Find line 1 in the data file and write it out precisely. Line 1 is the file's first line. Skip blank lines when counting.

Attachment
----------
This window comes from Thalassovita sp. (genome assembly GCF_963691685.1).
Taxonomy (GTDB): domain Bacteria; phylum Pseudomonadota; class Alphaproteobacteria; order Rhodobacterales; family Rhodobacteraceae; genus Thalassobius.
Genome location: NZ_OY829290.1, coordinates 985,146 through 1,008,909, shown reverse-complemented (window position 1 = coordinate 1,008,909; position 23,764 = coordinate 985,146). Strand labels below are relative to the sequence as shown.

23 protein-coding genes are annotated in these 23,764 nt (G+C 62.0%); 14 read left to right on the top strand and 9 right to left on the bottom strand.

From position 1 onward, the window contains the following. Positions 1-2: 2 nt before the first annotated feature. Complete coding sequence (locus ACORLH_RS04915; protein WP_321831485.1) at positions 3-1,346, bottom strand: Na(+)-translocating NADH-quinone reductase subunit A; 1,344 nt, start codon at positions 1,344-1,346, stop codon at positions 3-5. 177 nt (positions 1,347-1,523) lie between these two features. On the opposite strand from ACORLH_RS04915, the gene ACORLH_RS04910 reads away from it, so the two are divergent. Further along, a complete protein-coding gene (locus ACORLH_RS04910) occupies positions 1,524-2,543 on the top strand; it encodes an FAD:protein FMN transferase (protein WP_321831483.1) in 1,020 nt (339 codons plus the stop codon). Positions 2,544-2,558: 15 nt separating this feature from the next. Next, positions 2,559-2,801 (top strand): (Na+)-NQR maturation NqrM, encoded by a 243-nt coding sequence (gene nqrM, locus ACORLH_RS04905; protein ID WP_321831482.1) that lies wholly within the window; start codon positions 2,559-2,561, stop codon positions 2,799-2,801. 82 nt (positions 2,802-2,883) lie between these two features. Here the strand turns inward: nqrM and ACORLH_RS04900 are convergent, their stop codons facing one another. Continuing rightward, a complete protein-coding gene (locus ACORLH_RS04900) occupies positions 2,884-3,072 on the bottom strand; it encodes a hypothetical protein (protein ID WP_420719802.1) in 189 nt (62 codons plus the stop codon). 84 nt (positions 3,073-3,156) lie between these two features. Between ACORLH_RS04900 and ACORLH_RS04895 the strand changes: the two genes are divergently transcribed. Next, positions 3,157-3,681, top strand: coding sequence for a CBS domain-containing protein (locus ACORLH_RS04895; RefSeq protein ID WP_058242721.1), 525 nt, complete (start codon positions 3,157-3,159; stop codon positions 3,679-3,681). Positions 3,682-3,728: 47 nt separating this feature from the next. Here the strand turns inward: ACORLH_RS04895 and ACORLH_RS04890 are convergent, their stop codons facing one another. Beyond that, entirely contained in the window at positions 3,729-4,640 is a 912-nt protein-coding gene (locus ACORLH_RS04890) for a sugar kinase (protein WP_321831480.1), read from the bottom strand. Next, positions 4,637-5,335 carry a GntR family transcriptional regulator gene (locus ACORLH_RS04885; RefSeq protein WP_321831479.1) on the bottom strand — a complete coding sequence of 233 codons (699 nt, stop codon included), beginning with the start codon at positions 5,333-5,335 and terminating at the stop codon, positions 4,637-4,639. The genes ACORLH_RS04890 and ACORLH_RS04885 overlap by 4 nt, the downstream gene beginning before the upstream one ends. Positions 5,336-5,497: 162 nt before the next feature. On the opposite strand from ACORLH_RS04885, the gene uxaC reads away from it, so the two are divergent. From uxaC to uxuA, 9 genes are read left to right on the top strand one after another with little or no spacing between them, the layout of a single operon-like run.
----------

This window comes from Thalassovita sp. (genome assembly GCF_963691685.1).